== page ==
So, I think sometimes the idea that depression is a syndrome and that not everybody is upset about some particular thing is a tough ting for a lay person to wrap their brain around. And so you have to say to the person, look you identified all of these different symptoms of depression and so, you might have this. we should talk about it. the same way as if you were telling somebody that they had diabetes.

Host: Right. So, can someone be depressed and not realize it?

Dr. Rosenblatt: Well they can. I mean I wouldn’t say that it’s common, but it certainly does happen. Or let me put it in a different way. Somebody may feel bad, but they may have an explanation for why they think they’re low mood came about. And it could be true, but sometimes it really stretches your imagination. So, I had a lady one time who was partway through a course of treatment for severe depression and then she told me I don’t need any more treatment, I figured out why I’m depressed. My mother never really wanted me. And I said well that’s very interesting and so you could talk about that with a therapist, but you are 62 years old and your mother’s been gone for decades. You just figured this out now? I don’t know that that explains what’s happening today.

So, one of the things we have to ask ourselves is why is this happening now. And the fact that somebody may have had some disappointments in life or may have some chronic issues doesn’t necessarily explain why they’ve become very depressed right now. So, I don’t think that every single depression is a disease. I think there’s probably different kinds and different causes of depression and we can guess at what we think is causing this one or that one and we can talk more about that in a minute. But sometimes people will have the syndrome of depression, but they’ve convinced themselves that there’s a logical explanation.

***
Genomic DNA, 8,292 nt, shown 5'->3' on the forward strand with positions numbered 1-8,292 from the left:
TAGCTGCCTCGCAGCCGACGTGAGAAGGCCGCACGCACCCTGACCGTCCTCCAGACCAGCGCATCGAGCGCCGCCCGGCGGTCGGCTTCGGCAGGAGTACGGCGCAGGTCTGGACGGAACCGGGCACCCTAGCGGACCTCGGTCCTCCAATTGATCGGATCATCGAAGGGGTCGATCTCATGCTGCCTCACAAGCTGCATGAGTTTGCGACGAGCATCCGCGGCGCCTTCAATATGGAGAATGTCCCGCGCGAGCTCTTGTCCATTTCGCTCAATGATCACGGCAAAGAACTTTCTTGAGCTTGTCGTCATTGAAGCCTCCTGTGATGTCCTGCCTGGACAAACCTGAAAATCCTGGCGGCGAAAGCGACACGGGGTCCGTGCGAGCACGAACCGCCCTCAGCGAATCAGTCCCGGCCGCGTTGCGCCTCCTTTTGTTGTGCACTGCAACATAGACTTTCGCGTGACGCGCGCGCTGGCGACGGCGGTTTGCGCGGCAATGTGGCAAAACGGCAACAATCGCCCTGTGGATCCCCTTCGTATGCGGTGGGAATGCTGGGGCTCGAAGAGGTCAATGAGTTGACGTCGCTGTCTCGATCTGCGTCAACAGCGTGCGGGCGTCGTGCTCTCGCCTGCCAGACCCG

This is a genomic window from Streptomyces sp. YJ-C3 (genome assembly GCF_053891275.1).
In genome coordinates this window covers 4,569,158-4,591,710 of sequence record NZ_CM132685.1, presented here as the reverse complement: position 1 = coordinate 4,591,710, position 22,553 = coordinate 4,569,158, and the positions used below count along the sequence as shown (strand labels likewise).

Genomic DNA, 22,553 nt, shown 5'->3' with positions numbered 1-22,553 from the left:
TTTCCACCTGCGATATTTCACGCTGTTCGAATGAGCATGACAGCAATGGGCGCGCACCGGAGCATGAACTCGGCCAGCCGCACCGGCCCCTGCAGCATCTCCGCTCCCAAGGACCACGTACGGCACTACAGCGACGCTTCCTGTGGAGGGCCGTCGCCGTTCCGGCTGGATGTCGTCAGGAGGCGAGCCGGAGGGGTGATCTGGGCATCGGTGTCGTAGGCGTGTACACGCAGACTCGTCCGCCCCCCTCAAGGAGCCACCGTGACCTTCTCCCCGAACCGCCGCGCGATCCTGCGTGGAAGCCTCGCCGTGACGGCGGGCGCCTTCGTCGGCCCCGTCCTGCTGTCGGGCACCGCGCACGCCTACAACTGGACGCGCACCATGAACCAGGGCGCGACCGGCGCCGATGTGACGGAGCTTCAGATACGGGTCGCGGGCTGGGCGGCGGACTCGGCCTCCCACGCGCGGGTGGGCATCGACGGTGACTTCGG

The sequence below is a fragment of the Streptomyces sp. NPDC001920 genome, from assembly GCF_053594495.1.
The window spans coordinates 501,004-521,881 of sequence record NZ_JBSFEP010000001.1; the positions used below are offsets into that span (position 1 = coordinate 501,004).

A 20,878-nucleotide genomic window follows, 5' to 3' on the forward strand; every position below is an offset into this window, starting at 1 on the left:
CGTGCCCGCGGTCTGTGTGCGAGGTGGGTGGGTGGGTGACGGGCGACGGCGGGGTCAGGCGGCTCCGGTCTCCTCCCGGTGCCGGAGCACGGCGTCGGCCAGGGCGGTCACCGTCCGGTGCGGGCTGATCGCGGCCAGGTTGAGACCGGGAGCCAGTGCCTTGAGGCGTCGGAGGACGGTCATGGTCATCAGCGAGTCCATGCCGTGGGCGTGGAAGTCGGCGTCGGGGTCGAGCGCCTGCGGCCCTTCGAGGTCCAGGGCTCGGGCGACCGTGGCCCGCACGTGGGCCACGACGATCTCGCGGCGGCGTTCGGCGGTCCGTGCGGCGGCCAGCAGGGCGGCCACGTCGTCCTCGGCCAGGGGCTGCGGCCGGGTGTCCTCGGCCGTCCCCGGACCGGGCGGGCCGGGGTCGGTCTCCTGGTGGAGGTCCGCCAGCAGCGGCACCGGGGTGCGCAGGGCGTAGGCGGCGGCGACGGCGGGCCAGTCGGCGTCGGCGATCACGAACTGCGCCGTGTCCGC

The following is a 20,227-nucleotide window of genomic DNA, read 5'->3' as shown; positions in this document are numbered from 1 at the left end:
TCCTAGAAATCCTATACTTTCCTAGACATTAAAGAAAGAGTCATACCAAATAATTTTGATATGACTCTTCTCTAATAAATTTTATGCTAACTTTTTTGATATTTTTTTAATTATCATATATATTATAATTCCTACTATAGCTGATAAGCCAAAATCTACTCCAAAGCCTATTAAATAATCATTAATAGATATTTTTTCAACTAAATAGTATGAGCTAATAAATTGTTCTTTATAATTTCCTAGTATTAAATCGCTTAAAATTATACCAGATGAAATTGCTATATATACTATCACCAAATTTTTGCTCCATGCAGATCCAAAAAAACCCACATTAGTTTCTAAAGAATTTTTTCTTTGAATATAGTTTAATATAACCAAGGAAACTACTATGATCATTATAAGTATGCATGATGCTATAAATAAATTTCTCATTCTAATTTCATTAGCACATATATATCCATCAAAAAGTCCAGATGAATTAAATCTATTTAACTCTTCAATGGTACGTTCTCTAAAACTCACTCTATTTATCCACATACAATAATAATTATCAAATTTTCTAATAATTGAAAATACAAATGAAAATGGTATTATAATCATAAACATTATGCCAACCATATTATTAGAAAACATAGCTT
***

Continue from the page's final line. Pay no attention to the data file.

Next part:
And then you have some people that are just really not in touch with their feelings at all and so I think – I tend to see that in people for example, that had a very rough childhood or upbringing. So, if you were very badly neglected as a child or abused; then the lesson I think you learned was that it doesn’t do any good to cry, nobody will help you with your problems. You should just stuff everything down and act like everything is fine.

Host: So, you suppress your feelings, then.

Dr. Rosenblatt: Exactly. And so some people like that will deny even feeling depressed. They act depressed. Everyone around them thinks they look depressed, but they deny that that’s happening to them and they just – they have difficulty accessing their own feelings. So, I think there’s also people like that. So, yeah it is possible for a person not to realize that they are depressed. I think most people do, but sometimes you have to convince somebody that they really have this problem that they need help with.

Host: And then there may be some people that may try to cover it up because they want to seem strong and I’m fine, don’t worry about me, I’ve got it all together, I’ve always got it together when inside, they are under duress inside. Is that possible too? I mean people do try to cover this up?

Dr. Rosenblatt: A lot of people’s self esteem is wrapped up in always appearing strong and never needing to ask help for anybody, if that’s your kind of persona or that’s the role that you fill in your family or in your workplace or in your community. It may be very hard to admit that you need help and so people will try to cover it up. And then also the scariest cases are people whose depression is so severe that they’ve lost touch with reality and so sometimes they may try to cover up their depression because they have an irrational fear of something happening if anyone finds out. So, I think, it might have been Brooke Shields said that she had postpartum depression and she was afraid that if anyone found out that she was depressed that her child would be taken away. Now this certainly wasn’t realistic but that’s the kind of irrational fear that can run away with you if you are in the midst of a depression.

I once had a patient who tried to kill himself and as he was recovering everybody wanted to know what was the last straw, what had driven him to this desperate act. And he told me that he had been embezzling money and he was about to be arrested. And it turned out a few weeks later, after his wife and his friends looked into it, that that wasn’t true at all. It never happened. It was all a delusion. So, sometimes in the most dangerous cases, a person may cover up their problem because they have some irrational fears about what will happen if someone finds out. But usually it’s people who don’t want to appear weak.